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Guilt-free sushi

Environmentalists tout sustainable fish for the dish.

One of the sustainable sushi dishes offered at the Tataki Sushi and Sake Bar in San Francisco is the Tataki Roll, which features pole-caught albacore tuna, closed-farmed Arctic char, and pole-caught yellowfin tuna.

Courtesy of Monterey Bay Aquarium

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As consumers’ love affair with seafood continues to grow, so does the pressure on populations of popular fish. Many species such as red snapper, Atlantic halibut, West Coast salmon, and cod are considered overfished. And fishing methods, such as bottom trawling for monkfish and other species, can destroy important habitat.

So conservation groups have come up with downloadable and printable guides to seafood that are aimed not only at those who enjoy eating fish, but also the growing legions of sushi fans. Sushi bars and restaurants are expected to continue to grow at 10 to 20 percent annually for the next five years, according to a report in Seafood Business magazine. And sushi isn’t confined to restaurants anymore. It’s found at mainstream grocery stores and served in college dining halls. It’s even sold at convenience stores.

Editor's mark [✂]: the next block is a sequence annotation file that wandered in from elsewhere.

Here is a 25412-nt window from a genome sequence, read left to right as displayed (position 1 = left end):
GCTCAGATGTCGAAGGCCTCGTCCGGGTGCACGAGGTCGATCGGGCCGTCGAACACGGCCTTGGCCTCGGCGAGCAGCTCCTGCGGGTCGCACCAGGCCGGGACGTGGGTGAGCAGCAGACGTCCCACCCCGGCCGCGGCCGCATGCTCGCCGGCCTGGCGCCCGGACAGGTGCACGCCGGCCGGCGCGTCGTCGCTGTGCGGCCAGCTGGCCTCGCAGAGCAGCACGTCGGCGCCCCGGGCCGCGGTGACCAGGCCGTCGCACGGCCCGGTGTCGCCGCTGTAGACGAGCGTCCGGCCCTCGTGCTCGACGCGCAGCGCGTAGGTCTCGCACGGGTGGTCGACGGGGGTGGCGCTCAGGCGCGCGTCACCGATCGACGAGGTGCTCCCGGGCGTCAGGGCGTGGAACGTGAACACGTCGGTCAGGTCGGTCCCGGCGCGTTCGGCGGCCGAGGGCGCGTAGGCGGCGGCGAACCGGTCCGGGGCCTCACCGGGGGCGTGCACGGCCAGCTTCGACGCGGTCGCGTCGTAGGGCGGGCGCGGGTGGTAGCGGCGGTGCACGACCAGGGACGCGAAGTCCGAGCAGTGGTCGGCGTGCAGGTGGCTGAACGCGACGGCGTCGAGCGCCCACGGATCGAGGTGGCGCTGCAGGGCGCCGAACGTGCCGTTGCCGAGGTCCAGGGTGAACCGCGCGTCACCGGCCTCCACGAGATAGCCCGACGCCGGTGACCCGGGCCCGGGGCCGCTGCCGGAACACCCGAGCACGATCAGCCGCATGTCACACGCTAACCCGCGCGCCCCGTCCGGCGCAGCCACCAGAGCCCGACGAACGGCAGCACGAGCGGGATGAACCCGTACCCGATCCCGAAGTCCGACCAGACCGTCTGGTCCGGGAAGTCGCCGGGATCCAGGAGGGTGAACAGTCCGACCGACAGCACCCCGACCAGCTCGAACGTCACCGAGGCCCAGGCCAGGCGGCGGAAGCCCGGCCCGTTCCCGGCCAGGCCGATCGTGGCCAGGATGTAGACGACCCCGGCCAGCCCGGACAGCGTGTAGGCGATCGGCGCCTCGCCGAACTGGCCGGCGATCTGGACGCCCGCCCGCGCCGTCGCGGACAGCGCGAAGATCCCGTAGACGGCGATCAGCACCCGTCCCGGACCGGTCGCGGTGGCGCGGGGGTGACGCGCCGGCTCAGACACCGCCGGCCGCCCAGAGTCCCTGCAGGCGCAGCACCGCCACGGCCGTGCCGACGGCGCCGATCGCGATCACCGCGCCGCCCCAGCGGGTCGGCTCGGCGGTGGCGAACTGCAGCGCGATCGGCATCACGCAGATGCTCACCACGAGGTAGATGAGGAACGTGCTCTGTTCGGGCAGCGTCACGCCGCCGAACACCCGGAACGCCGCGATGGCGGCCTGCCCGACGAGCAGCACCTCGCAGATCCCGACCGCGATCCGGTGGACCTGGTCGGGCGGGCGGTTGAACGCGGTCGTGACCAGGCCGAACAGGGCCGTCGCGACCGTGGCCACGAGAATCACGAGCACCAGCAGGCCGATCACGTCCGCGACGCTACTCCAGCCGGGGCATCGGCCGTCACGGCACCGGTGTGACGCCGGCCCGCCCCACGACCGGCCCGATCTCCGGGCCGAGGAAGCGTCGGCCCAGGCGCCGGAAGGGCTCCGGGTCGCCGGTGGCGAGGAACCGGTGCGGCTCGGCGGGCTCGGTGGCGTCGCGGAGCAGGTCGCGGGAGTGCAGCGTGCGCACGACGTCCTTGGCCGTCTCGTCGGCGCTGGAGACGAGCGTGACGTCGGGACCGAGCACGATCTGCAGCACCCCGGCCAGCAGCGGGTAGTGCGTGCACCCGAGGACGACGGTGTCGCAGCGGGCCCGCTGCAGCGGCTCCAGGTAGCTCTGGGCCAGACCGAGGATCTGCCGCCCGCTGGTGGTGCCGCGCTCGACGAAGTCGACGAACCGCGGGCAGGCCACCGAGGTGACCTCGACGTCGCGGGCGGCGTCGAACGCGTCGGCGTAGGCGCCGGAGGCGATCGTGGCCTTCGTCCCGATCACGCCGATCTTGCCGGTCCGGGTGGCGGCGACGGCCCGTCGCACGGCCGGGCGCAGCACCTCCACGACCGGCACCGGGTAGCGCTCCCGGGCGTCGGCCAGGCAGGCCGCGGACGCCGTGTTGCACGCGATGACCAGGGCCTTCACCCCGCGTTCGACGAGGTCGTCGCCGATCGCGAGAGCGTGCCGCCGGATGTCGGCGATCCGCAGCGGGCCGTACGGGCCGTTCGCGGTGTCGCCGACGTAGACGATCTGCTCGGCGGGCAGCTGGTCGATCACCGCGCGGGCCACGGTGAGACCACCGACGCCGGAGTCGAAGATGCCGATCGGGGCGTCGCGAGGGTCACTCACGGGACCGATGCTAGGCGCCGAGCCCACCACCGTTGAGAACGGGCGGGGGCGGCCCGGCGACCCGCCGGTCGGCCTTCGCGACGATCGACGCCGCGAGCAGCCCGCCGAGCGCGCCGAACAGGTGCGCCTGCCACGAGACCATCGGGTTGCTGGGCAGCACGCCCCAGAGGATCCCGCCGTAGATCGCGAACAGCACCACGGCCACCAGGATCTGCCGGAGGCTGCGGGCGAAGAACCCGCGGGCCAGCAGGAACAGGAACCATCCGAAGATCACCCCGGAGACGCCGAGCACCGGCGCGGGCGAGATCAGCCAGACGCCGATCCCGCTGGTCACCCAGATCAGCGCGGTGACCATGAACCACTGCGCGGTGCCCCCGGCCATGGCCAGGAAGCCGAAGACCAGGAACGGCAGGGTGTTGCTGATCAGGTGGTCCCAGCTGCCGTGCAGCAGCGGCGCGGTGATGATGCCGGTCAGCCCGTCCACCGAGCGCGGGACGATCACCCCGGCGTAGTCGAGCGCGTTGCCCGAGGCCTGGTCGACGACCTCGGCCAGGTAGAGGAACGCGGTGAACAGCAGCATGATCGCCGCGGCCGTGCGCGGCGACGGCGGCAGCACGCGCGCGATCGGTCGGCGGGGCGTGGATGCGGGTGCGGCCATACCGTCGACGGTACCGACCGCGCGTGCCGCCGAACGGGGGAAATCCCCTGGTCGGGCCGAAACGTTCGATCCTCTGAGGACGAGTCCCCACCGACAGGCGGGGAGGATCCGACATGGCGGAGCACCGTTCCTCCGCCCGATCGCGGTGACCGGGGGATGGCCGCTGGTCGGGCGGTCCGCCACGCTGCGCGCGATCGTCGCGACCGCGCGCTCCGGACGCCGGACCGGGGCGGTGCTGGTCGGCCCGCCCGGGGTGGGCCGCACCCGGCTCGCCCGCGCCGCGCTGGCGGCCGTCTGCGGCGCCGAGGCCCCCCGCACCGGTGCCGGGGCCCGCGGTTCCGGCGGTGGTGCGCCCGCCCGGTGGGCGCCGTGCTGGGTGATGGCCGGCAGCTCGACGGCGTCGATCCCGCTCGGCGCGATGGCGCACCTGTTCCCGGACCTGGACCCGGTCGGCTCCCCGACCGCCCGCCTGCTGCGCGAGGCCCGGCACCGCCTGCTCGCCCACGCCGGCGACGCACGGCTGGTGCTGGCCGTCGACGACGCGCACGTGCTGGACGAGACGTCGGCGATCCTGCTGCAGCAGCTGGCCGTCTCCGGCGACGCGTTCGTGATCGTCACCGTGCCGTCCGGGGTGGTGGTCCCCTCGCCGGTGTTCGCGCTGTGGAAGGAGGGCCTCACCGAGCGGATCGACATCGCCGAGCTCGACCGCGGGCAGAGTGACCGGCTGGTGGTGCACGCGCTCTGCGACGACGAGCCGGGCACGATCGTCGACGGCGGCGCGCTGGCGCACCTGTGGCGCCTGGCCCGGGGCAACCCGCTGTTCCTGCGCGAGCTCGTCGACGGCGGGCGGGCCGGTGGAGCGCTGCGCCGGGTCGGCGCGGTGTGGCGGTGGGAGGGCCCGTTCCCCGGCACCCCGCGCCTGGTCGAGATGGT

Many of the fish used for sushi – Atlantic bluefin tuna and common octopus, for instance – are not considered environmentally sustainable. Diners who want to avoid bad choices may not know what fish they’re really eating, though, since sushi is often given Japanese names.

But some restaurateurs, concerned about dwindling fish populations, are now making it easier for consumers: They’re giving the true name of the fish, telling where it came from, and explaining how it was caught. More important, they’ve taken fish on the “avoid” lists off the menu.

Tataki Sushi and Sake Bar in San Francisco is much more than just a bluefin tuna-free zone, although there’s plenty of common catch absent from the menu here – no farm-raised salmon or shrimp, no unagi (freshwater eel), no tuna caught using long lines.

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